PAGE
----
Ladybird Books, £0.85, ISBN 0-7214-0982-2
Reading books aimed at kiddies sometimes makes me wonder whether kids are really as stupid as the authors of those books sometimes seem to believe those kids to be. He-Man and the Asteroid of Doom is one such book, and by the power of Grayskull, such stupidity surely can’t be allowed to exist to plague the minds of poor kiddies everywhere.
Okay, this one introduces the villains from She-Ra: Princess of Power—the 1980s version, naturally, not the grotesque modern day version that was made by talentless fanfiction writers from Tumblr—and the usual “flying scout” role is now given to the bee-dude Buzz-Off instead of Stratos. Not that it matters because nearly all the characters here are basically making cameo appearances.
What happens is that a long, long time ago, the folks in Eternia created a “power source” that they later realized was so potentially destructive that they… packed it onto a rocket and sent it to space. How does that even work? The rocket collided with some asteroids, and instead of releasing the deadly powers of that source, whatever it really is, and destroy Eternia like it deserves to be, the source managed to endure, floating in space as the Asteroid of Doom mentioned in the title.
So, cut to present day. Hordak wants something powerful to eliminate his enemies once and for all, so his underlings suggest checking out this Asteroid of Doom. Instead of doing more research to find out whether that thing exists, he’s all okay, let’s make this long, dangerous space journey to find it. In the meantime, He-Man and his pals realize that a spacecraft is hovering in space over Eternia, and I have no idea how they know of this, since I don’t see any satellite dish thing in Castle Grayskull to detect these things. At any rate, He-Man reasonably calls the spaceship to say hello. Hordak naturally doesn’t respond and so He-Man is stumped.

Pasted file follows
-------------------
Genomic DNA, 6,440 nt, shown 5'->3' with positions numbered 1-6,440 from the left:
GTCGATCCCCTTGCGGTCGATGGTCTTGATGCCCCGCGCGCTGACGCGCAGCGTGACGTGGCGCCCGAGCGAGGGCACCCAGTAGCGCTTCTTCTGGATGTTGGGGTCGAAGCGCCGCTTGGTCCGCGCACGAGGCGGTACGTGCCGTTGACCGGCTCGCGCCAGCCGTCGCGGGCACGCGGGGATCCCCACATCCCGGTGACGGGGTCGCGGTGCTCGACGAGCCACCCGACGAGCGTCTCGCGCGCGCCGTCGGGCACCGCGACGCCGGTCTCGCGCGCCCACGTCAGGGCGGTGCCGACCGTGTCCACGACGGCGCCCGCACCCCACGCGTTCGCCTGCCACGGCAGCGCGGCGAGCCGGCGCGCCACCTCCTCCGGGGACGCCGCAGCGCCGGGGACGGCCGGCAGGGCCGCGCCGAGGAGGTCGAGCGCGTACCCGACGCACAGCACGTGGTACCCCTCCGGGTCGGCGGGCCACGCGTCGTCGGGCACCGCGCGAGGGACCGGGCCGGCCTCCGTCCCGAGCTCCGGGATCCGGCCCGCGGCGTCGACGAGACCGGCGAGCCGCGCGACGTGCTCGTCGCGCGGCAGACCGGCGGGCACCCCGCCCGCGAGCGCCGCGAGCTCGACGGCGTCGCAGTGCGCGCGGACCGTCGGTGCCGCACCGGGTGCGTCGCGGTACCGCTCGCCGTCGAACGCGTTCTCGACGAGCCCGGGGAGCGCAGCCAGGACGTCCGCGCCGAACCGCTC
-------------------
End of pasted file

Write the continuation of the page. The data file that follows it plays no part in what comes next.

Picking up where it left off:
Meanwhile, Skeletor proves that for once he is smarter than He-Man when he manages to detect Hordak and realize what that fellow is up to. So he unleashes his own device: a giant magnet. So, while Hordak attempts to drag the Asteroid of Doom away with his spaceship, Skeletor now pulls the Asteroid down to Eternia instead. A tug-of-war ensues, ho-ho-ho!
This is where things become even more stupid, instead of fun like a tug-of-war between two cackling imbeciles should be. He-Man and his pals are all, oh no, they have to stop this, because if Skeletor succeeds, he would pull the Asteroid down and it will destroy Snake Mountain! For once, I agree with Orko when he wonders aloud why that would be a problem. He-Man says that Snake Mountain has many slaves and prisoners—they can’t let those “innocents” die!
So wait, all this while, the most powerful man in the galaxy and his band of heroes are fully aware that there are innocents in Snake Mountain… and they make no attempt to rescue these innocents? Have these self-righteous assholes ever consider that maybe those innocents want to die? Imagine, being prisoners and slaves of evil for who knows how long, just because the most powerful man in the galaxy prefers to loll around in the grass with his friends instead. Who wants to live in such a world?
So what the good guys do is to destroy the magnet. The very thing that can control the descent of the asteroid. Anyone shocked that the asteroid starts hurtling down because things have gone out of control as a result?
At any rate, Skeletor and Hordak end up fighting one another over the resulting mess, each blaming the other person. He-Man and his friends laugh and then go home… once again ignoring the fates of the innocents languishing away in Snake Mountain.
He-Man and the Asteroid of Doom succeeds where other books in this line couldn’t: portray the good guys as the true villains in this setting. Not to mention, the entire story is a procession of dumb and dumber marching to the land of the dumbest. I’m giving this one oogie because Robin Davies’s artwork is as usual great, but my god, this story is a crime against both nature and humanity.